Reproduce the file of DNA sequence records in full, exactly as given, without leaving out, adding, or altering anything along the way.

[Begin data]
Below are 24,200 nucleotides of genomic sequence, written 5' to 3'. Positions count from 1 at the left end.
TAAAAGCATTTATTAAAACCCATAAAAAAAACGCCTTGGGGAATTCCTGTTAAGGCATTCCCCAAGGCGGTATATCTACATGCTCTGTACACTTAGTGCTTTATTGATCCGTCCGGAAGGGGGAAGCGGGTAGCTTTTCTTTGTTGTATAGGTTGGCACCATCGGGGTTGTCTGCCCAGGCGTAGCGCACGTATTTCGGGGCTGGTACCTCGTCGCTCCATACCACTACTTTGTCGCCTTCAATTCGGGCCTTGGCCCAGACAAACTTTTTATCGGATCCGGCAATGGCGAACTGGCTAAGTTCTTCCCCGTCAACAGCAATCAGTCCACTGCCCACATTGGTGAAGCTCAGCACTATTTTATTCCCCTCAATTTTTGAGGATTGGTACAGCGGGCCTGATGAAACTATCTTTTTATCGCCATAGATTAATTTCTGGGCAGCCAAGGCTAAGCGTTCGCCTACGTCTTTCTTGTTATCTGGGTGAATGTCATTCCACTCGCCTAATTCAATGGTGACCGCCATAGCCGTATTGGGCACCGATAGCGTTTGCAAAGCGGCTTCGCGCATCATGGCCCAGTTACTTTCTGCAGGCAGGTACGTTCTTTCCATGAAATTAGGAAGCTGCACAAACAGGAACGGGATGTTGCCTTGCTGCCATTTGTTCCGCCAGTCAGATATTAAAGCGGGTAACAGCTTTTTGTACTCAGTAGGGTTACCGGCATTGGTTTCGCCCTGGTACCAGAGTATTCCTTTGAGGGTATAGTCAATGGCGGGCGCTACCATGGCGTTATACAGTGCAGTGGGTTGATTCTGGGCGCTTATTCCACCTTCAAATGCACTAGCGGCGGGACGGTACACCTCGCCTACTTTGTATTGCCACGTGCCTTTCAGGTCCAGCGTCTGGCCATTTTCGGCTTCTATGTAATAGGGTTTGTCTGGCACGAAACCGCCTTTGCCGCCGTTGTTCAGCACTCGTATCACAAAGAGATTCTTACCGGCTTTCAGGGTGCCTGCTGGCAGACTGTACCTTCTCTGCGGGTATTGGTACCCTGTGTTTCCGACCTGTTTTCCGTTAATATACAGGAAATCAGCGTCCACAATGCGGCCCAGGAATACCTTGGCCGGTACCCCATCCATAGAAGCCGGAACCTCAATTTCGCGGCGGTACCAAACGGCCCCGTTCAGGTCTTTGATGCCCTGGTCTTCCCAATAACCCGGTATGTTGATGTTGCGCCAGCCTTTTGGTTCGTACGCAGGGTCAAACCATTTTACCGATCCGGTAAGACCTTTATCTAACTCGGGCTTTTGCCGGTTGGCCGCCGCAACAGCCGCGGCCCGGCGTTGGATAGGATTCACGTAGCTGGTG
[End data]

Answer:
Below are 24,200 nucleotides of genomic sequence, written 5' to 3'. Positions count from 1 at the left end.
TAAAAGCATTTATTAAAACCCATAAAAAAAACGCCTTGGGGAATTCCTGTTAAGGCATTCCCCAAGGCGGTATATCTACATGCTCTGTACACTTAGTGCTTTATTGATCCGTCCGGAAGGGGGAAGCGGGTAGCTTTTCTTTGTTGTATAGGTTGGCACCATCGGGGTTGTCTGCCCAGGCGTAGCGCACGTATTTCGGGGCTGGTACCTCGTCGCTCCATACCACTACTTTGTCGCCTTCAATTCGGGCCTTGGCCCAGACAAACTTTTTATCGGATCCGGCAATGGCGAACTGGCTAAGTTCTTCCCCGTCAACAGCAATCAGTCCACTGCCCACATTGGTGAAGCTCAGCACTATTTTATTCCCCTCAATTTTTGAGGATTGGTACAGCGGGCCTGATGAAACTATCTTTTTATCGCCATAGATTAATTTCTGGGCAGCCAAGGCTAAGCGTTCGCCTACGTCTTTCTTGTTATCTGGGTGAATGTCATTCCACTCGCCTAATTCAATGGTGACCGCCATAGCCGTATTGGGCACCGATAGCGTTTGCAAAGCGGCTTCGCGCATCATGGCCCAGTTACTTTCTGCAGGCAGGTACGTTCTTTCCATGAAATTAGGAAGCTGCACAAACAGGAACGGGATGTTGCCTTGCTGCCATTTGTTCCGCCAGTCAGATATTAAAGCGGGTAACAGCTTTTTGTACTCAGTAGGGTTACCGGCATTGGTTTCGCCCTGGTACCAGAGTATTCCTTTGAGGGTATAGTCAATGGCGGGCGCTACCATGGCGTTATACAGTGCAGTGGGTTGATTCTGGGCGCTTATTCCACCTTCAAATGCACTAGCGGCGGGACGGTACACCTCGCCTACTTTGTATTGCCACGTGCCTTTCAGGTCCAGCGTCTGGCCATTTTCGGCTTCTATGTAATAGGGTTTGTCTGGCACGAAACCGCCTTTGCCGCCGTTGTTCAGCACTCGTATCACAAAGAGATTCTTACCGGCTTTCAGGGTGCCTGCTGGCAGACTGTACCTTCTCTGCGGGTATTGGTACCCTGTGTTTCCGACCTGTTTTCCGTTAATATACAGGAAATCAGCGTCCACAATGCGGCCCAGGAATACCTTGGCCGGTACCCCATCCATAGAAGCCGGAACCTCAATTTCGCGGCGGTACCAAACGGCCCCGTTCAGGTCTTTGATGCCCTGGTCTTCCCAATAACCCGGTATGTTGATGTTGCGCCAGCCTTTTGGTTCGTACGCAGGGTCAAACCATTTTACCGATCCGGTAAGACCTTTATCTAACTCGGGCTTTTGCCGGTTGGCCGCCGCAACAGCCGCGGCCCGGCGTTGGATAGGATTCACGTAGCTGGTG